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Basalt Fibre

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Tumadhir Merawi Borhan – 1st expert on this subject based on the ideXlab platform

  • modelling Basalt Fibre reinforced glass concrete slabs at ambient and elevated temperatures
    Materials and Structures, 2014
    Co-Authors: Tumadhir Merawi Borhan, Colin Bailey

    Abstract:

    The analysis of tests conducted on small-scale slabs at ambient and elevated temperatures is presented in this paper. The slabs were produced from a new type of concrete containing different levels of glass sand and Basalt Fibre. Two methods were used for this purpose: a simplified method developed previously and a finite element method, using the software package ABAQUS. For the slabs at ambient temperature, the results showed a good correlation for the load–displacement relationship between the test and the two models up to the failure loads. For the slabs at elevated temperature, the ABAQUS model gave a reasonable prediction for the temperature–displacement relationship while the simplified method gave a conservative prediction for the maximum allowable vertical displacement. As a result, the simplified method underestimated the temperature at which the reinforcement fracture occurs for this type of concrete slab, incorporating glass sand and Basalt Fibres. Further work is required to remove this conservatism from the simplified design method for this type of concrete.

  • structural behaviour of Basalt Fibre reinforced glass concrete slabs
    Materials and Structures, 2014
    Co-Authors: Tumadhir Merawi Borhan, Colin Bailey

    Abstract:

    Small-scale slab tests at ambient and elevated temperatures, conducted on horizontally unrestrained simply supported slabs, are presented in this paper. The aim of this research is to investigate the structural behaviour of concrete produced from different percentages of glass sand (20, 40, and 60 % by weight) and reinforced with different volume fractions of Basalt Fibre (0, 0.1, 0.3, and 0.5 % by total mix volume), when subjected to large vertical displacement. The results were also compared against similar structural members with concrete that did not contain glass or Fibres. The results showed that the fracture of the reinforcement was the mode of failure for all the slabs and the load carrying capacity was enhanced above the theoretical yield-line load. For the slabs tested at elevated temperatures, the enhancement due to membrane action was at least twice as high as that recorded in the ambient temperature tests. The slabs with higher glass sand and Basalt Fibre content also exhibited greater enhancement and failed at higher displacement. The results also showed that the enhancement in the concrete with glass aggregate and Basalt Fibre was greater than that in concrete that contained no glass or Fibre by up to 26 and 31 % at ambient temperature and in fire respectively.

  • properties of glass concrete reinforced with short Basalt Fibre
    Materials & Design, 2012
    Co-Authors: Tumadhir Merawi Borhan

    Abstract:

    Abstract Experimental work was carried out to develop information about the properties of glass aggregate concrete reinforced with chopped Basalt Fibre. Recycled waste mixed colour glass was used as a partial replacement (20%, 40%, and 60% by weight) for the natural fine aggregate with different volume fractions of Fibre (0%, 0.1%, 0.3%, and 0.5% by total mix volume). The combined effect of the glass and the Basalt Fibre on the mechanical properties of the fresh and hardened concrete was investigated. The heat transfer through the thickness for this type of concrete was also investigated. A statistical analysis was also carried out to investigate the variance of the data for each mix. The test results and the statistical analysis indicated that there is a slight reduction in the compressive and splitting tensile strength with the increase in the glass content above 20%. Using Basalt Fibre leads to an enhancement in it for all mixes and there is an optimum content of Fibre in each percentage of glass sand which gives higher strength. A slight decrease in the heat transfer through the concrete specimens was also observed.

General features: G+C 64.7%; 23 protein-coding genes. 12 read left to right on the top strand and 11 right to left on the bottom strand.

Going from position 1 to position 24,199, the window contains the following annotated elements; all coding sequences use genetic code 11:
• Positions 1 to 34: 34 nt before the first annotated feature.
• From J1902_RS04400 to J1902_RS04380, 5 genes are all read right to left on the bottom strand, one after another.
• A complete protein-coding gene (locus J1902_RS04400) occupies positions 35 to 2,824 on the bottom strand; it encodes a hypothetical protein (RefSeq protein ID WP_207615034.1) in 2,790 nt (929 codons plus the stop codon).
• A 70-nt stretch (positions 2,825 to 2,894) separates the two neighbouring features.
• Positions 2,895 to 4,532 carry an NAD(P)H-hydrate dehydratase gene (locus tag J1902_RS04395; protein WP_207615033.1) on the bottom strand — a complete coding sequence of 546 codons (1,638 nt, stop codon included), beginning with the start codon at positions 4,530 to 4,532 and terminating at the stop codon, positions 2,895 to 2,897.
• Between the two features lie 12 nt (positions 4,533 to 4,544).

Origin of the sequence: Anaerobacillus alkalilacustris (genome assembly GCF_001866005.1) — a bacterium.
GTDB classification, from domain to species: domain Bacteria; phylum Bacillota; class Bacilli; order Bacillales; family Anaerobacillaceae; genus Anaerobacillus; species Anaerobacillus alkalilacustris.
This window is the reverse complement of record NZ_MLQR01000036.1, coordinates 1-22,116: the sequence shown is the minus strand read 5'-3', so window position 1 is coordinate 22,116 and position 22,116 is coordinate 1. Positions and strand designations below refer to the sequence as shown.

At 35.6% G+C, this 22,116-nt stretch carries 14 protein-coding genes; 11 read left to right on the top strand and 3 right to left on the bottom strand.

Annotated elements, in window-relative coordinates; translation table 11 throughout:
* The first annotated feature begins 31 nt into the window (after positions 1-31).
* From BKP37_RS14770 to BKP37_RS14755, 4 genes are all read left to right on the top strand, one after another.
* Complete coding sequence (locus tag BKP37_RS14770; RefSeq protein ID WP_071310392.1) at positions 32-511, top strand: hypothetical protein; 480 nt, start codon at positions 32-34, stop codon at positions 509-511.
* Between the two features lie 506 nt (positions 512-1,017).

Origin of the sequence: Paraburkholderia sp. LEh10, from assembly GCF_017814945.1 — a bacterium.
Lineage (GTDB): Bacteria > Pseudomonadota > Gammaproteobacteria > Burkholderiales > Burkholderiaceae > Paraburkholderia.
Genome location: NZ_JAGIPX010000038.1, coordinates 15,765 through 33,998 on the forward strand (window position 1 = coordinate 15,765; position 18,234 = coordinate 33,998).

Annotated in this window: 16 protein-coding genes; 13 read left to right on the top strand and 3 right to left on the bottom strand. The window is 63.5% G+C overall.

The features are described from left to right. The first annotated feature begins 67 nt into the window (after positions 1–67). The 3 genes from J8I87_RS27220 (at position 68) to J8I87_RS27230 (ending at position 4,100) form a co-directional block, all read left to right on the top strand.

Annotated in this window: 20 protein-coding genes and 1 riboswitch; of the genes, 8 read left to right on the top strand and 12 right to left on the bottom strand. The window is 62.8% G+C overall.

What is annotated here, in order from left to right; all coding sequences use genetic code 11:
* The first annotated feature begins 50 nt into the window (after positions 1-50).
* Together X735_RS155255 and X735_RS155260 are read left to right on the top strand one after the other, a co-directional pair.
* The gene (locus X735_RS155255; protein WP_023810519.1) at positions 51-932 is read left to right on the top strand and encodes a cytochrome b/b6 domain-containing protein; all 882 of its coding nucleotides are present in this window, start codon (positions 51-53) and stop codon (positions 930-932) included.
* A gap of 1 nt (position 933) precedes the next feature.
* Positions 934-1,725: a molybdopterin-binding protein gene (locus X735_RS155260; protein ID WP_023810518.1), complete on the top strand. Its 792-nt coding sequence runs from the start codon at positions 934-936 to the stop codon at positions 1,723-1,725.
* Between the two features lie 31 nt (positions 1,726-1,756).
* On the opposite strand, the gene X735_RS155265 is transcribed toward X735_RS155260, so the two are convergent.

Raymond Gilfillan – 2nd expert on this subject based on the ideXlab platform

  • Pull-out behaviour of axially loaded Basalt Fibre Reinforced Polymer (BFRP) rods bonded perpendicular to the grain of glulam elements
    Construction and Building Materials, 2013
    Co-Authors: David Yeboah, Su Taylor, Danny Mcpolin, Raymond Gilfillan

    Abstract:

    The behaviour of Basalt Fibre Reinforced Polymer (BFRP) loaded perpendicular to glulam timber elements was investigated. It was found that pull-out load increased approximately linearly with the bonded length up to maximum which occurred at a bonded length of 250 mm (∼15 times the hole diameter) and did not increase beyond this bonded length. Failure mode of the samples was mostly shear fracture which was located at the cylindrical zone at the timber/adhesive interface. Increased bonded lengths resulted in corresponding decrease in interfacial bond stress. At 250 mm bonded length, the pull-out capacity of the proposed design model was about 2% lower than that of the tests. The results also showed that the bond stress of the theoretical model (at the ascending and descending branches) of the stress-slip curve was approximately 5-10% of that of the experiment. © 2012 Elsevier Ltd. All rights reserved.